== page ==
Student-run gallery serves as welcoming space for everyone
“It’ll be almost like an in-person, live tweeting session!” said Kaitlyn Griggs, the lead director of the Art Studio Basement Gallery, about the Nov. 8 election-day event that will take place in the gallery.
Writing and painting utensils will be supplied, and anyone is welcome to share their opinions on the gallery’s wall, whether that be visually or through words. Griggs, fourth-year art studio and communication double major, was eager to mention how the event will incorporate politics with art.
“We want to provide a forum, but still have it be civil, still have it be a place where people can voice their opinion and have it be anonymous by writing it on the wall instead of their Facebook wall,” Griggs said.
That’s just one of the many exciting upcoming events that will take place at the Basement Gallery, which exhibits student art works.
The “Light the Basement” exhibition, which runs from Oct. 22 to 29, will display student art that incorporates its own lighting in order to draw attention to the outdated and poorly functioning lighting fixtures in the gallery. The lighting was originally donated by the CoHo when it was being renovated in the 1990s and has recently become a major issue for the Basement Gallery, as Griggs notes that they “literally aren’t able to shed light on people’s artwork in order to display it properly.”
As of the beginning of this school year, the Basement Gallery has officially become a student organization, meaning that the process of accruing funds has become more complicated.
Michael Cole, a second-year graduate student in the studio art program, is the Basement Gallery’s graduate director, acting as liaison between the Basement Gallery and the Art Department. Cole’s job is to manage resources and reach out to students. Cole would like to see the gallery thrive, and for him, that means community members’ participation in the gallery’s exhibitions.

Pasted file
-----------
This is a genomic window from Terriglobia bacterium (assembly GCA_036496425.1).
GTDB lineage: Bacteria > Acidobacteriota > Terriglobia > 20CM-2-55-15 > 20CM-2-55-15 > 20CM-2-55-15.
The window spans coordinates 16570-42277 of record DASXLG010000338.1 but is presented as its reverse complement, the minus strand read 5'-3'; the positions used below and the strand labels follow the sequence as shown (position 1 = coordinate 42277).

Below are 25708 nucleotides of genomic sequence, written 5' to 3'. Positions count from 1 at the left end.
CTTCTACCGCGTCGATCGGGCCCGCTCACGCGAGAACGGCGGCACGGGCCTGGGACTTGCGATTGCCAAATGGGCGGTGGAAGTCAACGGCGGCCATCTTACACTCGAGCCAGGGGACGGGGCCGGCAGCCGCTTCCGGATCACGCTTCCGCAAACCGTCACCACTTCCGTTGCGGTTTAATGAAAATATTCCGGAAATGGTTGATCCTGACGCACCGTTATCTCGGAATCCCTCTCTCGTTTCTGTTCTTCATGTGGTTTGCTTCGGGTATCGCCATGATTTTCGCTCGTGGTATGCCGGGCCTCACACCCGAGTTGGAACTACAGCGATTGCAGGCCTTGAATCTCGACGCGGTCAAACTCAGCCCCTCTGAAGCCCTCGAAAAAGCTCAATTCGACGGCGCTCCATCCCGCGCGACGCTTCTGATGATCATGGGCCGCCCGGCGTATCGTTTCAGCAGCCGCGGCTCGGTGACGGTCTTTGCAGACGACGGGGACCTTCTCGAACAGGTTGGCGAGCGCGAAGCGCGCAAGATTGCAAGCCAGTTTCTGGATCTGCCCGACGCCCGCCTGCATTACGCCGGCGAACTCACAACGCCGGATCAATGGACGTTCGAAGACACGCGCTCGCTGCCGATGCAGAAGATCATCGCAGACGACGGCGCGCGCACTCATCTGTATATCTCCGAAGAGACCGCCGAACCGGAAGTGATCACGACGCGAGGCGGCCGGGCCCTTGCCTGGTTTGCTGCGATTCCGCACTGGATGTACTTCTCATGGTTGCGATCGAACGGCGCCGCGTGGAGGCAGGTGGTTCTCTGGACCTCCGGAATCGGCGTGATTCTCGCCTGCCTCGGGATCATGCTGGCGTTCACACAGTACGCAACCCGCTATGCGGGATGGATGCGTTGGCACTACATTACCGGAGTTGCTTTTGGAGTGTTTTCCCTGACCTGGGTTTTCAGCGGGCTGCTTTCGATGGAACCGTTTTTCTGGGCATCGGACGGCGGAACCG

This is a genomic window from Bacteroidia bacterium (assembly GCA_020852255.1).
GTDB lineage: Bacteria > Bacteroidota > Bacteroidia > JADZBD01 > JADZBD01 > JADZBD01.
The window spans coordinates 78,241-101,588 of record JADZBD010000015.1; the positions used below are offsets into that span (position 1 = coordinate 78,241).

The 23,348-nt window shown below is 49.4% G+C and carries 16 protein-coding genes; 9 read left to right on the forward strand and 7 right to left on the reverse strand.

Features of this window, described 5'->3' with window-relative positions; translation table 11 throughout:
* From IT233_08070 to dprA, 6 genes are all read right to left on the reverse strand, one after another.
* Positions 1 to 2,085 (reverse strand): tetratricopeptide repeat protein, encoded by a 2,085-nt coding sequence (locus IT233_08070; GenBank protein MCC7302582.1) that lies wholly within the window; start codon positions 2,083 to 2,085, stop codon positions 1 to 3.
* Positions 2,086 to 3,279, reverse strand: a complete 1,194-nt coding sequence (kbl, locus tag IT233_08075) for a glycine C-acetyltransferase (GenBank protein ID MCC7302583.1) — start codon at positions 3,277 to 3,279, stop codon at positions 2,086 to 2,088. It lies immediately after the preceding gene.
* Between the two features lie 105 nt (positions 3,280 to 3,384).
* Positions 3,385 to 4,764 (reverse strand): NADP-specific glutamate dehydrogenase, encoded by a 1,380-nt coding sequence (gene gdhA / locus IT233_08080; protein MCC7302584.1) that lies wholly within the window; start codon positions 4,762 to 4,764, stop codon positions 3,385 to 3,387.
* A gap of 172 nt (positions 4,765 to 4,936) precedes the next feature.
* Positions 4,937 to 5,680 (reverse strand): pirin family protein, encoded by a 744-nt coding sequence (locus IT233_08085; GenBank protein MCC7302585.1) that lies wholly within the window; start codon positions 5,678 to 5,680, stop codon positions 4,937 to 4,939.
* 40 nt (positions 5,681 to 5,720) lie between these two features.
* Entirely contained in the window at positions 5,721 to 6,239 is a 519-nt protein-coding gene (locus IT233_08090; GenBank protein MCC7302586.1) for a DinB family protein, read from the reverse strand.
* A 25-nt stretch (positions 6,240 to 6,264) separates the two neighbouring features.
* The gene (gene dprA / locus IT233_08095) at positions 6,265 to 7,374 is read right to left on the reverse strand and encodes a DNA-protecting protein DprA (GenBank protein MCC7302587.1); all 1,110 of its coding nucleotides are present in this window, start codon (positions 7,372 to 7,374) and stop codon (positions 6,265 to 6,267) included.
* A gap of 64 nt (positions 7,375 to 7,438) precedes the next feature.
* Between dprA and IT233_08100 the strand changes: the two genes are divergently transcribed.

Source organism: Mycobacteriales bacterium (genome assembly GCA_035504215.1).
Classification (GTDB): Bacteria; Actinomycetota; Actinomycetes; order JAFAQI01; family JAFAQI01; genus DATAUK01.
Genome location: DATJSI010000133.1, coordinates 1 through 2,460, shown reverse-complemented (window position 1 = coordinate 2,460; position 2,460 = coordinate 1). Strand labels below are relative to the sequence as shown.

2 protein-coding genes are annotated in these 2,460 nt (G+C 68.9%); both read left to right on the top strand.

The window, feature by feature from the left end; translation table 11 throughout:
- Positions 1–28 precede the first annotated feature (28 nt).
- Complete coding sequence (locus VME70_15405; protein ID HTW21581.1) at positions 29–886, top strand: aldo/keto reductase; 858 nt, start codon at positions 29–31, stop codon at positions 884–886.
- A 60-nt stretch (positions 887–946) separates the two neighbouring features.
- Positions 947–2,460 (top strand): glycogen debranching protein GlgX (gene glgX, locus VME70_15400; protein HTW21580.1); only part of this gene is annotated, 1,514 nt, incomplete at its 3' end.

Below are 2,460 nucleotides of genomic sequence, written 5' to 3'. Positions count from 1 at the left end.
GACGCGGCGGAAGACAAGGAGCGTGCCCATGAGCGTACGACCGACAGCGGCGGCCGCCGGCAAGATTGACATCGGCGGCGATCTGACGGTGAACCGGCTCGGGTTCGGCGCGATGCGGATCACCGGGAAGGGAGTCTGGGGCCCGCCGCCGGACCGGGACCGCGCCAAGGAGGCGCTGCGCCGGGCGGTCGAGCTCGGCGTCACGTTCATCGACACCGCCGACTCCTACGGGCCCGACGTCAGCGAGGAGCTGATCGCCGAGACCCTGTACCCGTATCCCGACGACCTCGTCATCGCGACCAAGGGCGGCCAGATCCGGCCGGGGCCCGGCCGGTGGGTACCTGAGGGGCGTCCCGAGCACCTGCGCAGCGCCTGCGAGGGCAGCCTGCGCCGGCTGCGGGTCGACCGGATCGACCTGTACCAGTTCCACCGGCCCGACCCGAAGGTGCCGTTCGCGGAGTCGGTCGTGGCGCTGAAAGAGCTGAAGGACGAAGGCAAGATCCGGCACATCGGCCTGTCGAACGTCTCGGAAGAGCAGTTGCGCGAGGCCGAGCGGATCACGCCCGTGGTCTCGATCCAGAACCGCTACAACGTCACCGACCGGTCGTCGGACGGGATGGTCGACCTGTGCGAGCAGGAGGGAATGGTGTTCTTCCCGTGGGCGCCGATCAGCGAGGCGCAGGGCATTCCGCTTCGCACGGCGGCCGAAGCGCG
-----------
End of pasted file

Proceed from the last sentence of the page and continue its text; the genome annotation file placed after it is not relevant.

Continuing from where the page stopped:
“The issue of not having proper lights for our gallery is indicative of an art department in a large institution having its budget stretched thin,” Cole said. “I’m not at liberty to speculate on why this is, but we are doing all we can in the Basement Gallery to bring about the changes necessary to stay afloat and flourish.”
Still, the team of undergraduate students that runs the exhibitions are hopeful and enthusiastic about the upcoming events and the many benefits that the gallery can provide for the student body.
Helena Zittel, a third-year English and art history double major and director of public relations and marketing for the gallery, believes that being a student-run organization gives them more freedom and a sense of ownership for not only people on campus, but for the people in Davis as well.
“[I want] people to know that we are on campus, and that we have a space that’s trying to host a lot of intriguing events for this upcoming year,” Zittel said.
And there are plenty of opportunities for just that, whether or not you are a student of the arts. Submissions to have artwork displayed in the Basement Gallery are open to everyone in the community, and anyone can volunteer to help or learn how to curate the events in the process.
“One of the big goals for this space is to give people access to get the experience with the gallery preparations, to see how set up works and what exhibits entail. We want to provide that experience for students, because there aren’t many places — unless you get an internship — where you can casually walk in and help out,” Griggs said.
The Basement Gallery is eager to welcome anyone to submit their artwork to be shown, and to volunteer in the curating process. Those interested can reach out to the Basement Gallery via email at firstname.lastname@example.org and visit its Facebook page.
Written by: Pari Sagafi – email@example.com